This contradiction cannot be explained by simple formal logic. But it is fully explained by the logic of the class interests of the bourgeoisie. The bourgeoisie is afraid of complete freedom, of full democracy, for it knows that the class-conscious, i.e., socialist, proletariat will use this freedom to fight against the domination of capital. Therefore what the bourgeoisie really wants is not complete freedom, not the full sovereignty of the people, but a deal with reaction, with the autocracy. The bourgeoisie wants parliamentarism in order to ensure the domination of capital rather than that of the bureaucracy, and at the same time it wants the monarchy, a standing army, the preservation of certain privileges for the bureaucracy, because it does not want to allow the revolution to reach its final goal, because it does not want to arm the proletariat—"arming" meaning both direct arming with weapons and arming with complete freedom. The contradictory class position of the bourgeoisie between the autocracy and the proletariat inevitably gives rise, irrespectively of the will or consciousness of this or that individual, to senseless and absurd formulas of "compromise". The constituent assembly slogan is turned into an empty phrase the great demand of the proletariat which has risen to win freedom is reduced to a farce—this is the way the bourgeoisie profanes absolutely everything, substituting haggling for struggle.

The radical bourgeois of Nasha Zhizn do not see this inevitably false and spurious presentation of the question by the liberals, when they extol with serious mien the "draft" for the convocation of a constituent assembly prepared by Messrs. Falbork and Charnolusky, and then also by the Central Bureau of the Union of Unions. It is ridiculous to make such "drafts", gentlemen! You are following in the footsteps of the "Cadets", who have betrayed the revolution. You forget that paper drafts, like all constitutional illusions, corrupt the revolutionary consciousness of the people and weaken their fighting spirit, for they obscure the main point and entirely distort the question itself. After all, you are not engaged in propaganda for a political ABC. You are putting the question practically, as is indicated by the very nature of the discussion of the draft "by representatives of the extreme and the moderate parties", which you have proposed. It is Manilovism[3] on your part, esteemed bourgeois democrats, to admit, on the one hand, that it is desirable for the constituent assembly to possess "full" power and attempt, on the other hand, to unite the extreme parties with the "moderate" parties, i.e., those who desire suck full power with those who do not desire it.

Off with the frills and furbelows! We have had enough of lying liberal phrases! It is time to draw the line. To the right —the autocracy and the liberal bourgeoisie, who have in effect been brought together by their opposition to the transfer of all power—sole, full and indivisible—to a constituent assembly. To the left —the socialist proletariat and the revolutionary peasantry or, more broadly, the whole of revolutionary bourgeois democracy. They want the constituent assembly to have full power. For this they can and must conclude a fighting alliance, without, of course, merging. It is not paper drafts they need, but fighting measures, not the organisation of office routine, but the organisation of a victorious struggle for liberty.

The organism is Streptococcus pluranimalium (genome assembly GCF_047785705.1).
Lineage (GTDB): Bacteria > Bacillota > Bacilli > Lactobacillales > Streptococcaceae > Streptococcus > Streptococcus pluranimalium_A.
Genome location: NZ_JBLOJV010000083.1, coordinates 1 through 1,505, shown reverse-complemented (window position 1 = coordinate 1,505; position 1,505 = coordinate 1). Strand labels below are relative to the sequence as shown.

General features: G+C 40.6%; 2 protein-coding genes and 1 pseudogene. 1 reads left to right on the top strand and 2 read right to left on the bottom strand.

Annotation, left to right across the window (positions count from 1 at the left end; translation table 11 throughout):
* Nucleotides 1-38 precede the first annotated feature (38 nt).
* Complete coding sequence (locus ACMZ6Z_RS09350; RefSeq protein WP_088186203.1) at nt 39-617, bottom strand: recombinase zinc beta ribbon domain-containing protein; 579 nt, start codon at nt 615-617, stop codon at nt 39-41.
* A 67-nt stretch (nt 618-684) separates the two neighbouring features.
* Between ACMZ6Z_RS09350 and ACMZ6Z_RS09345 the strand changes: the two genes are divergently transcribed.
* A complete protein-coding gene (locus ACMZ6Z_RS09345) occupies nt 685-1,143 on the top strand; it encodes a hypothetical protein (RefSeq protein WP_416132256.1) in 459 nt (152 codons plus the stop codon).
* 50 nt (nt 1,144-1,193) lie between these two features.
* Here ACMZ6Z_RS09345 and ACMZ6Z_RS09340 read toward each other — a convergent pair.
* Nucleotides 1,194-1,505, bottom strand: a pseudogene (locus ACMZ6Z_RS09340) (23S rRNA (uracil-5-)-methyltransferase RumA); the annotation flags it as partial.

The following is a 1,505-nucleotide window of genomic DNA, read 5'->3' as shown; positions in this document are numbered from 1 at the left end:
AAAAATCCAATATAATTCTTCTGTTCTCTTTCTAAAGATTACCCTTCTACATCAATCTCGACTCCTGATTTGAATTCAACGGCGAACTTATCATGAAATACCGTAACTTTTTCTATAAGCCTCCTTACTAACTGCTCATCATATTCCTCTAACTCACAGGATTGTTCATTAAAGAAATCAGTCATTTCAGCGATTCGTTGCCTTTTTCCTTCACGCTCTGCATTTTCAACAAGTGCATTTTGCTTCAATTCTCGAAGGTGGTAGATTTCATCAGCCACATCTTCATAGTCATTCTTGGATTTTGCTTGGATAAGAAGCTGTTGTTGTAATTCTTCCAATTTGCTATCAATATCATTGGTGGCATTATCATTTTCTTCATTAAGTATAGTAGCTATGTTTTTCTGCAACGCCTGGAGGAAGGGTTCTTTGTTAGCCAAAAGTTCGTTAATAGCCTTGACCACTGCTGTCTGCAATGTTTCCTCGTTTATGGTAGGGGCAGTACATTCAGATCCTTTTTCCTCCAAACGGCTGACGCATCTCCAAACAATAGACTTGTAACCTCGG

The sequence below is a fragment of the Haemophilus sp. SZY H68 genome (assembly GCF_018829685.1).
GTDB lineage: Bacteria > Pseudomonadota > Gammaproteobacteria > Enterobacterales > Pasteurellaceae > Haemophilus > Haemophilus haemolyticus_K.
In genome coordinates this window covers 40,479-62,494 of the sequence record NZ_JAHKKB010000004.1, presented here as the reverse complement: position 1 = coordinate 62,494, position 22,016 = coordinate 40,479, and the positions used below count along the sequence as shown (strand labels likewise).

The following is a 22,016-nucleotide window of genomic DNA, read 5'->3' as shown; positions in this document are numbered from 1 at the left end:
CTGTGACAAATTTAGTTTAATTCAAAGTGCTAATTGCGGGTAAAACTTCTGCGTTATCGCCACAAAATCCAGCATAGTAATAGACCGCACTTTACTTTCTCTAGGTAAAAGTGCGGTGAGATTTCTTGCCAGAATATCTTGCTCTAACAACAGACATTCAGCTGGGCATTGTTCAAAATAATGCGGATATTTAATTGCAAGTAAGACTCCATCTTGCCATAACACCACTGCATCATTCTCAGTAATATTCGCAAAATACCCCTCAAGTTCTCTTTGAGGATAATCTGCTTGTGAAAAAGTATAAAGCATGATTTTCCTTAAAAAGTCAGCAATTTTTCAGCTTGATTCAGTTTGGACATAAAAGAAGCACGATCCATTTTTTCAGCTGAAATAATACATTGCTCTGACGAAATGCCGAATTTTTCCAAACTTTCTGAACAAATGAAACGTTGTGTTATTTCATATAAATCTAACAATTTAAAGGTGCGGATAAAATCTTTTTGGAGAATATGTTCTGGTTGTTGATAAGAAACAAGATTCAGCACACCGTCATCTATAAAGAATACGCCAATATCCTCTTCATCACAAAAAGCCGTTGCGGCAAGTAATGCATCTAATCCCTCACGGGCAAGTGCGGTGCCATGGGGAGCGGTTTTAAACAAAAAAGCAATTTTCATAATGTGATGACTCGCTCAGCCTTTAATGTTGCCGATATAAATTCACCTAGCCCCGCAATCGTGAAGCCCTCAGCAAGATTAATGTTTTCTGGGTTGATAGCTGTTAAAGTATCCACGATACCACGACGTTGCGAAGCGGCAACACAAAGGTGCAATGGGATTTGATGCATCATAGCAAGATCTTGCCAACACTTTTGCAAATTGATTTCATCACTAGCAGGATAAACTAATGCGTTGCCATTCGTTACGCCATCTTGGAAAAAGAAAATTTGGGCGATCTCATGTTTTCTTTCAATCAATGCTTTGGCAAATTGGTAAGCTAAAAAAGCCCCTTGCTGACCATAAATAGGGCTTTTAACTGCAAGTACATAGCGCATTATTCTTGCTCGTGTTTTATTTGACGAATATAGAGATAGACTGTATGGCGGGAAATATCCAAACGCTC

[1] Interpolations in square brackets (within passages quoted by Lenin) have been introduced by Lenin, unless otherwise indicated.—Ed.

[2] Cadets—members of the Constitutional-Democratic Party, the chief party of the Russian liberal-monarchist bourgeoisie. The Cadet Party was founded in October 1905, its membership including representatives of the liberal-monarchist bourgeoisie, Zemstvo functionaries from among the landlords, and bourgeois intellectuals. Among the more prominent Cadet leaders were P. N. Milyukov, S. A. Muromtsev, V. A. Maklakov, A. I. Shingaryov, P. B. Strove and F. I. Rodichev. The Cadets called themselves the "party of people's freedom" to mislead the working masses. In reality they never demanded anything beyond a constitutional monarchy. Their main task they considered to ho the fight against the revolutionary movement. They tried to persuade the tsar and the feudal landlords to share power with them.

During the First World War the Cadets actively supported the tsarist government's foreign policy of conquest. At the time of the bourgeois-democratic revolution of February 1917, they tried to save the monarchy. In the bourgeois Provisional Government, in which they played the key role, they pursued a counter-revolutionary policy, opposed to the interests of the people hut favourable to the U.S., British and French imperialists. Following the victory of the Great October Socialist Revolution the Cadets became rabid enemies of Soviet power and participated in all armed counter revolutionary actions and the campaigns of the interventionists. When the interventionists and whiteguards had been defeated, the Cadets fled abroad, where they continued their anti-Soviet counter-revolutionary activity.

[3] Manilovism—a term derived from the name of the landlord Manilov, one of the characters in Gogol's Dead Souls. Manilov is a typical philistine, sugary sentimentalist and empty visionary.

Published: Novaya Zhizn, No. 18, November 20, 1905.
Signed: N. Lenin.
Published according to the text in Novaya Zhizn.
Source: Lenin Collected Works, Progress Publishers, 1965, Moscow, Volume 10, pages 62-65.